It may seem counterintuitive, but a spending cut in Gov. John Kasich's proposed budget might not save taxpayers money.
Kasich has proposed cutting more than half the funding for the Office of the Ohio Consumers' Counsel. His plan would reduce the agency's budget for the two-year period beginning July 1 from $8.5 million to $4.1 million.
Sounds like a good start, right? Halving the funding for all state agencies would save a lot of money.
Not surprisingly, the office chief, Consumers' Counsel Janine Migden-Ostrander, is against the idea. But she makes a good case.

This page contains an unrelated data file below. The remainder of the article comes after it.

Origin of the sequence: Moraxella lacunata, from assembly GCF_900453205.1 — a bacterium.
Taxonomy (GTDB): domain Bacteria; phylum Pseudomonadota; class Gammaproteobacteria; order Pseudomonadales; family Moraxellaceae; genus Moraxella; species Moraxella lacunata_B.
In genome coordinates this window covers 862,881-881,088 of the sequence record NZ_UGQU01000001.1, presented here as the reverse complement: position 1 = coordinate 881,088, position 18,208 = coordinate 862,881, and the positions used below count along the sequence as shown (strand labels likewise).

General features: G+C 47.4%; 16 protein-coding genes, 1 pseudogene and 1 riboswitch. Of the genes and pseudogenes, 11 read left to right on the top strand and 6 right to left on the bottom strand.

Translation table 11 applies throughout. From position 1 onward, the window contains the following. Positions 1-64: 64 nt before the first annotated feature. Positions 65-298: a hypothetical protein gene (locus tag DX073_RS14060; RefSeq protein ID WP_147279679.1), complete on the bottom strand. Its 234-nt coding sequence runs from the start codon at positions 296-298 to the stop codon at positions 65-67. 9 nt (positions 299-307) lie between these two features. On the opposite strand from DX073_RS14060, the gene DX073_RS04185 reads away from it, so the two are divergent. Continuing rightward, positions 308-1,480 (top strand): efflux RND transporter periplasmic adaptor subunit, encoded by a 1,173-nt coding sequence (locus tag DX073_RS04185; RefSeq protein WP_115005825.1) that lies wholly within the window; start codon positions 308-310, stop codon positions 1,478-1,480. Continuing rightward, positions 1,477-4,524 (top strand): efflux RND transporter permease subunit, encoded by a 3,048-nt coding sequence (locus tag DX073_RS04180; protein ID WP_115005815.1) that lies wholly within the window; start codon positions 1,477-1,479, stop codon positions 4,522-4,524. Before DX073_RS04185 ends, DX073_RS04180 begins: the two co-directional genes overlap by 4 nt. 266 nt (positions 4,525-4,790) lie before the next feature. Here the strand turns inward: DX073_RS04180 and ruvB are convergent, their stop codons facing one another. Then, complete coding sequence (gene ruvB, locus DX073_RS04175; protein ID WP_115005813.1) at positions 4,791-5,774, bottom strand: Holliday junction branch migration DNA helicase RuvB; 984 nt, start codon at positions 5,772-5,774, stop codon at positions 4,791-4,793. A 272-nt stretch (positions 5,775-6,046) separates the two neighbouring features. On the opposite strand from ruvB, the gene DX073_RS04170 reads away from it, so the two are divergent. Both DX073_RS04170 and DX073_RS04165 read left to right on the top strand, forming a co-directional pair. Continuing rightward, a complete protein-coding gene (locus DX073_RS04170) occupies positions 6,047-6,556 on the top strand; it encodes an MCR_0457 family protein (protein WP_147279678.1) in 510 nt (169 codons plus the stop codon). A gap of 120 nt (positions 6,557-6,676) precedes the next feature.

The OCC, she pointed out, is funded solely by utility assessments. Cutting her agency's budget would not reduce the projected state budget deficit.
In reality, it might not save Ohioans money or help the state's economy. The OCC represents some 4.5 million residential utility customers in Ohio in dealings with public utilities.
A spokeswoman for the governor said funding for the agency ultimately comes from Ohioans. Cutting the agency's budget would save state residents money.
But the agency claims over a two-year period, its work has saved customers about $54.5 million - money that would be saved, invested or otherwise injected into the state's economy.
If that's true, lawmakers should consider maintaining funding for the OCC. We think most Ohioans would agree spending $1 to save $12 makes sense.